For example, John Kelly, a 56-year-old participant in a defined contribution plan, began receiving substantially equal periodic payments in 2000 that he expected to continue for the rest of his life. But in 2004, at age 60, Kelly elected to receive the remaining benefits in a lump sum. Because this modification took place within five years of the date of the first payment, he must pay the 10% additional income tax plus interest on the payments received before he reached age 59 1 / 2 (but not on the payments received after age 59 1 / 2 ).

Kelly’s CPA could have suggested he avoid the recapture tax by not taking the lump-sum payment until 2005. CPAs with clients who want to receive payments from IRAs or qualified plans before age 59 1 / 2 , and do not qualify for one of the other exceptions, should point out the perils of modifying distribution payments and show clients how to structure their payments to avoid the recapture tax.

A series of rulings shows the IRS does not consider all changes in periodic payments as modifications that trigger the recapture tax. Exhibit 3 summarizes some of these rulings to give CPAs an idea of how difficult it is to advise clients in this area without careful research. Many of the changes the IRS lets escape the recapture tax differ little from those it considers modifications, and thus, taxable.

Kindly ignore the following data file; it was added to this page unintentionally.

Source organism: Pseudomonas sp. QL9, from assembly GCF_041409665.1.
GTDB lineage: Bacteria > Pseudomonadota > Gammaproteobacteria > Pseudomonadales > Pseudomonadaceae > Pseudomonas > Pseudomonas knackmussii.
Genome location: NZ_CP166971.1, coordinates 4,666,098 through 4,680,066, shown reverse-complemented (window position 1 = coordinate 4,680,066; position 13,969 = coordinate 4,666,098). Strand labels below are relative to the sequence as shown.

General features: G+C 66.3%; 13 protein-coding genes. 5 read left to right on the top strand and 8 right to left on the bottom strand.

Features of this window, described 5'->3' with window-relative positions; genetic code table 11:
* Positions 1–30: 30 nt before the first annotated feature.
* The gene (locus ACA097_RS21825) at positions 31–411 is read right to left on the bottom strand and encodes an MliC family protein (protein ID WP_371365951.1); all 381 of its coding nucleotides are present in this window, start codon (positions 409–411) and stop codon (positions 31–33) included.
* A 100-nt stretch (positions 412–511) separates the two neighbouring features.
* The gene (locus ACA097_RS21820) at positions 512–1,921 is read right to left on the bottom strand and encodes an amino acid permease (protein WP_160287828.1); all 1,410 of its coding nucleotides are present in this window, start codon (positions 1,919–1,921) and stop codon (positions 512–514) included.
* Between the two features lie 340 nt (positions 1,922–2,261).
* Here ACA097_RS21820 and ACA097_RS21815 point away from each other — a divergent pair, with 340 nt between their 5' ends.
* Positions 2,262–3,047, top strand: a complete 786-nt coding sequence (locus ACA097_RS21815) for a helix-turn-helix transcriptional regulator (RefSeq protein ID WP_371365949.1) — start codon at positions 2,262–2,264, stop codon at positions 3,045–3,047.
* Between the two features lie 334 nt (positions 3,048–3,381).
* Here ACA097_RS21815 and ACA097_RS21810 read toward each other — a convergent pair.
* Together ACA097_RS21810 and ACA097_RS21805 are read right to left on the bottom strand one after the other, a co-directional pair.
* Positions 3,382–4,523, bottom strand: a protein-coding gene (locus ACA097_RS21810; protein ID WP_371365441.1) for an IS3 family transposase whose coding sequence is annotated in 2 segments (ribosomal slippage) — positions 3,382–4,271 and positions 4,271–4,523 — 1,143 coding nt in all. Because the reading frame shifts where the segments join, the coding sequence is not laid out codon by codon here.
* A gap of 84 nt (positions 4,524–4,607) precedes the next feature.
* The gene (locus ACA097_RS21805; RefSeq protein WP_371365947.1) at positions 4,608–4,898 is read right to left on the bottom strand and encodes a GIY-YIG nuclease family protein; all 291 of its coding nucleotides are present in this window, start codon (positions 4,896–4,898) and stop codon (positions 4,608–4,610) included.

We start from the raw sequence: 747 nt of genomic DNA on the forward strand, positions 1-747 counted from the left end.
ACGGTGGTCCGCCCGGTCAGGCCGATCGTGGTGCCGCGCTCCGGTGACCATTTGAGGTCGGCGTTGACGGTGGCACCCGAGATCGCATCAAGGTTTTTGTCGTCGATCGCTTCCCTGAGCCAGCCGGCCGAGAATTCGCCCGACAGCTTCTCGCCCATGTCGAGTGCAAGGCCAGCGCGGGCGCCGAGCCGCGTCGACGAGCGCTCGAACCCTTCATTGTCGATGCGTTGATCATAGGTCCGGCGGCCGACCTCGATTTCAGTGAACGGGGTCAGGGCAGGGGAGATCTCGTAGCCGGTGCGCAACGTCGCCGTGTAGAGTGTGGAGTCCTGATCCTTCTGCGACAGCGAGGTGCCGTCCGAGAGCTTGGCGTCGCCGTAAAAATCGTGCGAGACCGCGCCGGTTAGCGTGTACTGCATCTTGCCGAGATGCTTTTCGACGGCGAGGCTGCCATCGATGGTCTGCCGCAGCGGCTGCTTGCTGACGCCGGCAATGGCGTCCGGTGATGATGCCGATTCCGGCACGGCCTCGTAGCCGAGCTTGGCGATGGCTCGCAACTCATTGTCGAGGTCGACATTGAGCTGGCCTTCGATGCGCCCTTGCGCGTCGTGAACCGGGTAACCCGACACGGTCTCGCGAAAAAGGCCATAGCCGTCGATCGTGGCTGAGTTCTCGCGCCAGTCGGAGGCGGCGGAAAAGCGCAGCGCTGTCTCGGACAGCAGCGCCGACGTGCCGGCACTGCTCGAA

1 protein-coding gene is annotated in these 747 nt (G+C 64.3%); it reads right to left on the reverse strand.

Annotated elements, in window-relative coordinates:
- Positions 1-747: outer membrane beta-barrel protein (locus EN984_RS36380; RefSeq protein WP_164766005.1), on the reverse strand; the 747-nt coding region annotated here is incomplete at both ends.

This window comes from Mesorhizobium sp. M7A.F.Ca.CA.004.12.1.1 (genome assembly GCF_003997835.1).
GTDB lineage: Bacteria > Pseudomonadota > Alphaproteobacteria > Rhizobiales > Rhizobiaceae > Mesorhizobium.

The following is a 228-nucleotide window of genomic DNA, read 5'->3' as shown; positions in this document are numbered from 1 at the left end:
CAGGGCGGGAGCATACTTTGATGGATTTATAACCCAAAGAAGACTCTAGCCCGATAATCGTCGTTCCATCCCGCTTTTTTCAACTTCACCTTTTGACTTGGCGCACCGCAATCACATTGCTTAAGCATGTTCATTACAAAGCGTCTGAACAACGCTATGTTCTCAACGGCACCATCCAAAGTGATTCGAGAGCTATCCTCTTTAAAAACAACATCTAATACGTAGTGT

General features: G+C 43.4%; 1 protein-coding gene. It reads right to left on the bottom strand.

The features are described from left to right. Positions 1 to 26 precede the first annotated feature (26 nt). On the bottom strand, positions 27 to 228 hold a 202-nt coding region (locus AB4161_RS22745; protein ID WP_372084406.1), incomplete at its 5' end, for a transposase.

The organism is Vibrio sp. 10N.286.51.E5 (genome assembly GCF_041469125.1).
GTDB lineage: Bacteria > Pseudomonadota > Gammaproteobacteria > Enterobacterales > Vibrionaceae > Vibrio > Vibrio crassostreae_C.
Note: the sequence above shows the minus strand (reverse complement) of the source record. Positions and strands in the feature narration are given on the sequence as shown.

Exhibit 3 : Not Regarded by IRS as Modifications Subject to the Recapture Tax
Source Circumstances surrounding change in payment
Regulations section 1.408a-4, Q&A 12 Lump-sum distribution from IRA in converting to a Roth IRA; the series of substantially equal payments established for the original IRA continues on schedule with the Roth IRA.
Revenue ruling 2002-62 Annual redetermination of the variables used to calculate the equal payments under the required minimum distribution method sanctioned in notice 89-25.
Revenue ruling 2002-62 One-time change from the fixed amortization method or the fixed annuitization method to the required minimum distribution method (all of which are IRS sanctioned methods in notice 89-25); change made to avoid premature depletion of retirement account assets that have declined in value.